January 9, 2013
By : Dzulqarnain Abu Bakar, Kuantan, Pahang |

FLOODS: We need action plan now

I AM writing in response to the recent statement by Prime Minister Datuk Seri Najib Razak that the public should not blame the government whenever a disaster occurs.


Global warming and the monsoon were often blamed for disasters like floods.

There is a flip side, however, when it comes to flooding in relation to the discharging of duties by local authorities.

There is a basic requirement for them to be proactive to mitigate the impact of natural disasters. This is the bare minimum service owing to ratepayers.

There is little use in blaming the government or any other parties for disasters.

A proactive stance would be to prevent the disaster from occurring or to at least mitigate the impact.

Disaster prevention is a discipline of its own, requiring rigour, systematic planning, consistency in application of control measures and collaboration between the people, government agencies and other parties.

This partnership is still lacking in general and the attitude of some local government officers with a lackadaisical attitude is not helping much.

I am writing from experience in communicating, documenting and highlighting potential flood-mitigation measures to local authorities in my residential area.

There appears to be no or limited interest in seeking out and addressing flood mitigation and control measures.

Even after repeated online input, letters, photographs and highlighting of actions that could be taken to minimise the impact of flooding over the years, there is still little action from the authorities.

I also agree with Najib that it is no longer acceptable to blame the floods on abnormally high rainfall, global warning or the monsoon. It is time that we take a look at our own backyard and scrutinise the actions and inaction of local authorities.

Are our drainage and irrigation infrastructure built accordingly to best engineering standards?

Have we thoroughly explored flood mitigation and prevention efforts?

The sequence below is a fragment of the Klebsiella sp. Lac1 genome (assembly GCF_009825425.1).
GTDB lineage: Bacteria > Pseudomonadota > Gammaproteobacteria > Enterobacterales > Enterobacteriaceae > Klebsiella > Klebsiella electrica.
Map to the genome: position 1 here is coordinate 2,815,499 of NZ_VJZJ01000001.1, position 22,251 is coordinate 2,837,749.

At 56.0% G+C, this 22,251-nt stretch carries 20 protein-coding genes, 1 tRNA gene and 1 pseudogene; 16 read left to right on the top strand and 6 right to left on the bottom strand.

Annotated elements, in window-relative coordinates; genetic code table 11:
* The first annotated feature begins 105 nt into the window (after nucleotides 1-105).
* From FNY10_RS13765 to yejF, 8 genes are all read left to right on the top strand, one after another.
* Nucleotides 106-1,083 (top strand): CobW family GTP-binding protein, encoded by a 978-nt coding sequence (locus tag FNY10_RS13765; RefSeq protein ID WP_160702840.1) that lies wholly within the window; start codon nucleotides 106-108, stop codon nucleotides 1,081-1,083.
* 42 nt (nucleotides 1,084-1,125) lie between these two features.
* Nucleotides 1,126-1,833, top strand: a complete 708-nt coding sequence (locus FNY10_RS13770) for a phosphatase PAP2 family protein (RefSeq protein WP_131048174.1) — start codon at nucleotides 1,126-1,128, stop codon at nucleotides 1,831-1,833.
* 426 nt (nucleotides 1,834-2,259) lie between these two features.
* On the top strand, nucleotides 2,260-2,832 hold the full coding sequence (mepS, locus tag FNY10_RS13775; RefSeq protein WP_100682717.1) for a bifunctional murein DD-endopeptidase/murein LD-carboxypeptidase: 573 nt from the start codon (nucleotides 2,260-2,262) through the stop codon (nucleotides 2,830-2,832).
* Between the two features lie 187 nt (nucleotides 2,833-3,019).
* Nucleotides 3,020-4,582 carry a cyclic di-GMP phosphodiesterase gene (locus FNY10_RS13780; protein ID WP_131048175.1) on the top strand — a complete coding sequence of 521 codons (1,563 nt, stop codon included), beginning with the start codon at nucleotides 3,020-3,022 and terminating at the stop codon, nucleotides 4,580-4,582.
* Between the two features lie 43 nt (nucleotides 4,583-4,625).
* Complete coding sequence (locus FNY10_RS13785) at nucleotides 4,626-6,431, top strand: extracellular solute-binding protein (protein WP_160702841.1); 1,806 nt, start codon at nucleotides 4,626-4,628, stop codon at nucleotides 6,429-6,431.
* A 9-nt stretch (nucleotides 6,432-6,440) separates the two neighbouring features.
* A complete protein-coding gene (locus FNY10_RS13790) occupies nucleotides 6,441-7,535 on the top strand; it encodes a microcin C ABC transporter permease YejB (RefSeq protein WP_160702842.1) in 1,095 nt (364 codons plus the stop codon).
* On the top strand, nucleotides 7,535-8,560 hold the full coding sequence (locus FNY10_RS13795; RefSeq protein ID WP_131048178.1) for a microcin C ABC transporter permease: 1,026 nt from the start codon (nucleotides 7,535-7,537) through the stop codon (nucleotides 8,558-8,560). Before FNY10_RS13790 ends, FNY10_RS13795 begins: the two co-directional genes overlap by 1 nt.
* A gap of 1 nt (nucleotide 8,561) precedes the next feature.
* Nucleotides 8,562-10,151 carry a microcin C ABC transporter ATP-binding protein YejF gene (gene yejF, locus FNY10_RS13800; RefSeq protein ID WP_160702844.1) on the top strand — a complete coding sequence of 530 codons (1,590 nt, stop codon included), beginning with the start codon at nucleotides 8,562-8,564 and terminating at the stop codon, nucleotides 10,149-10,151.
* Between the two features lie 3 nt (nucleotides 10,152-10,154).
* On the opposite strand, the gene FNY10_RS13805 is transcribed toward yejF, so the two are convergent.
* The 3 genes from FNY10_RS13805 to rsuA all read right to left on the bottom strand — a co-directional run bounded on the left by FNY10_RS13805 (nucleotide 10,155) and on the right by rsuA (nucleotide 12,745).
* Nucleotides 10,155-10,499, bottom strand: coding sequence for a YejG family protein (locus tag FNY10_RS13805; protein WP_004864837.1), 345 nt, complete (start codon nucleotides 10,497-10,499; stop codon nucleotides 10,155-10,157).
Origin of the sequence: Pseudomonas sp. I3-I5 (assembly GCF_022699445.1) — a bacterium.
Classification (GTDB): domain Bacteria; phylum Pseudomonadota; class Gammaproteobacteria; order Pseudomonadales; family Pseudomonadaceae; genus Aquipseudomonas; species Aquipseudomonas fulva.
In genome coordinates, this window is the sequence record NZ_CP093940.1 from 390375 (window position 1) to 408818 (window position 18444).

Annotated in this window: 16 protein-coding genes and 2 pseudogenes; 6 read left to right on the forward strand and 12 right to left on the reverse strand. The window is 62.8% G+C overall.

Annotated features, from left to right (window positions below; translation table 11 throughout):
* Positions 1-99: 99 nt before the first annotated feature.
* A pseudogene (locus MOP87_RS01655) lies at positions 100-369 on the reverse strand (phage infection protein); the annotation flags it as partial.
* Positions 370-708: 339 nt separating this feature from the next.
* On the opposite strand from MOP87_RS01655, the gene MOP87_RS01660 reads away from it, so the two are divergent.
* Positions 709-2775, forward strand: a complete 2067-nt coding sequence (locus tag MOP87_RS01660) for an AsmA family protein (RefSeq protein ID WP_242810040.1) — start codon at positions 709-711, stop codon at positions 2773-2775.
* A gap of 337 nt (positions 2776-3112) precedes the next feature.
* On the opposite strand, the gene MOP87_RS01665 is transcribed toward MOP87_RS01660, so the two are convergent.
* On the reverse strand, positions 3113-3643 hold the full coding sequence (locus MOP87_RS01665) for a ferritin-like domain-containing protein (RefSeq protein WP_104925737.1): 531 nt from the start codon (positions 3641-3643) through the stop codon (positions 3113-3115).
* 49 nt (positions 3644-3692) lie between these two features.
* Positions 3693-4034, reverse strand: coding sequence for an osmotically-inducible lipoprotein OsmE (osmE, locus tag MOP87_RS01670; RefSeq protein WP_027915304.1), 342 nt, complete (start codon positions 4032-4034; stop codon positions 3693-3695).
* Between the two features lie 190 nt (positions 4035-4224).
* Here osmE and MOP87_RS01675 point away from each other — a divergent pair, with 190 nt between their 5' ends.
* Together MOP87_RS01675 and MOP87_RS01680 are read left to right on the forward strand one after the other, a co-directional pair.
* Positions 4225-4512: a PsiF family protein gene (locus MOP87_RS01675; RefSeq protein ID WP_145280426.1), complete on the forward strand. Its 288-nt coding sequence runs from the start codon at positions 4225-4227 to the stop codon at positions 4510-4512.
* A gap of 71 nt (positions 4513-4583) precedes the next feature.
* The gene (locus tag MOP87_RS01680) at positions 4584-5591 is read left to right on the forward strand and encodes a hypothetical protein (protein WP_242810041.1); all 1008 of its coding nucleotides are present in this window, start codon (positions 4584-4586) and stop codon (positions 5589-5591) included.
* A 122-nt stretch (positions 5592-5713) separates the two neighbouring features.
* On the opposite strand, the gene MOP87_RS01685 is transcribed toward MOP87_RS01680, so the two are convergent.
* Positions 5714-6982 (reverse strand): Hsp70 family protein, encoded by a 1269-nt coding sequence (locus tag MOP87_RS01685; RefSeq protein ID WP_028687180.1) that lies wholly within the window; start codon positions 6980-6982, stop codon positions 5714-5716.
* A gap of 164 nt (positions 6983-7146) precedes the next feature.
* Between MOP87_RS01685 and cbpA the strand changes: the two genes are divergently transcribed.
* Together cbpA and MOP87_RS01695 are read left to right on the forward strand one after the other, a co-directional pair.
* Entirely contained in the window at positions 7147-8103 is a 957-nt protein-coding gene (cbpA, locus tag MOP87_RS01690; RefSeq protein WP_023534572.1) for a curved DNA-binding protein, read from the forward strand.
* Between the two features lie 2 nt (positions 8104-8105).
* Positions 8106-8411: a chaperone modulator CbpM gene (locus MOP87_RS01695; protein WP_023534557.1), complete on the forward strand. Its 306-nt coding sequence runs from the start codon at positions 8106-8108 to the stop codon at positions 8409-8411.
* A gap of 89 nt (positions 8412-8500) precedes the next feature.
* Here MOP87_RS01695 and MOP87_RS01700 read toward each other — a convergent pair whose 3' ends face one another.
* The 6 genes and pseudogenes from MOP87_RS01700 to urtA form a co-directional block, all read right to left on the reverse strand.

Have we educated the public in preventing floods? Is input from the public being reviewed and addressed accordingly?

These are basic questions that we need to address at the local government level before going global with our efforts.

We have to realise that the emotional distress, physical anguish and financial losses incurred each time a flooding incident occurs can make the staunchest individual crumble.

Emotions and sentiments run high when a disaster strikes. This creates a malicious environment.

If there are no changes to the approach taken to flood mitigation, prevention and management, it will not be surprising that the blame game continues.

We have witnessed countless examples of disasters in the form of landslides.

Are we destined to repeat history with the flooding incidents that we are now experiencing at a higher frequency?

It is time to stop the blame game, take stock of the matter at hand and get related parties to develop jointly an action plan.

This will contribute towards cultivating ownership and promote cooperation between government agencies and the public.

Much has been debated, documented and spoken of by officials in local authorities behaving like little Napoleons in their own circle of influence.

Concerns about floods can be construed as a challenge to initiate change and demonstrate true leadership.

Responsibility and accountability needs to be assigned and implications for non-performance made visible. Only then, can we stand a chance of moving away from the blame culture and progressing towards a more prepared culture.




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